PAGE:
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The Physician by Noah Gordon (1986) 686 p.


I have a very firm idea of what makes a good airplane book. It needs to be long. It can’t be too literary – there’s a time and a place for reading some beautifully written Midwestern family tragedy that won the Nobel Prize or whatever, but that time and place is not the middle of the night somewhere over the Pacific Ocean when your eyeballs feel like glue. So obviously it also needs to be good: compelling and readable, but not too fancy. The phrase “airport fiction” is usually tossed around as an insult, but I don’t see it that way. In the same way that people think writing children’s books is easy when it isn’t, authoring an undemanding yet engaging story which carefully treads the line between artful writing and accessibility is a very specific skill.

So: The Physician, a 600+ page whopper of a historical fiction novel which I’d never heard of until recently despite it being a bestseller – it turns out because, although it was written by an American and has an English protagonist, it was far more popular in continental Europe than in the Anglosphere. The Physician begins in London in the 11th century, when Rob J. Cole (a clanger of an Americanism, I know) is left orphaned after both his parents die. Gordon doesn’t shy away from the harshness of the time – Rob’s siblings are passed along by his father’s guild to various other families, separated from each other forever, and Rob himself, at less than ten years of age, is left as an apprentice to a barber-surgeon who roams around England selling snake oil to medieval rubes. Thus begins a picaresque coming-of-age story in which Rob is slowly inducted into the rudiments of medieval medicine, and – this isn’t really a spoiler, since it’s in the blurb – one day carries out a bold scheme to travel across Europe and study at the great, forbidden universities of Persia by disguising himself as a Jew.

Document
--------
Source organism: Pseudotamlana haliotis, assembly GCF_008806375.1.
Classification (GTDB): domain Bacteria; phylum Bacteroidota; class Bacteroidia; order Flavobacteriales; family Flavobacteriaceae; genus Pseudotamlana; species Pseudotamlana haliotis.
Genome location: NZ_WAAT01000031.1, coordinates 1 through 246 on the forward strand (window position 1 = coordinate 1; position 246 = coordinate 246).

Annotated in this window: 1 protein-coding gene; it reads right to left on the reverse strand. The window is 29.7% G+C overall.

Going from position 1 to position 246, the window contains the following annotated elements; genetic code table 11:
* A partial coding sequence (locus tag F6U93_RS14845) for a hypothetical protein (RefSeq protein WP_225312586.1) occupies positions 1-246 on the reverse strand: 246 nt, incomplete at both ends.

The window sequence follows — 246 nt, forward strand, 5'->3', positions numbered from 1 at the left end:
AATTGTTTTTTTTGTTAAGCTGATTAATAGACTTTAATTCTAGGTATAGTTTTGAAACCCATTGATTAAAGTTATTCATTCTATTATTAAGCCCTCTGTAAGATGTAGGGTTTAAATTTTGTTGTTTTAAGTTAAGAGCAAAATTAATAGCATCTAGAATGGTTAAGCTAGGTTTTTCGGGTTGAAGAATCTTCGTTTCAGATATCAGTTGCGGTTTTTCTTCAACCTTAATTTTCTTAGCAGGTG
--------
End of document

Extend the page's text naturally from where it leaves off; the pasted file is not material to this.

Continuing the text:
I’m no historian, but I suspect a lot of details in this book are fudged or fabricated for fiction’s sake – and that’s fine. I could compare it to Paul Kingsnorth’s The Wake, which takes place in more or less the same place and time period but does a far better job of making the 11th century seem like the grubby, barbaric and alien era it was; but I don’t think that’s a fair comparison. (And The Wake, in any case, is exactly the kind of experimental piece of literature I don’t want to read while I’m incubating jet lag in an unknown timezone.) The Physician falls short of being great literature, which airport fiction can in fact be capable of; my perennial example here would be Larry McMurtry’s Lonesome Dove. But that’s an above-and-beyond accomplishment, not a reasonable expectation. The Physician is entertaining and compelling and interesting and it never bored me. I enjoyed it a lot.

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February 2018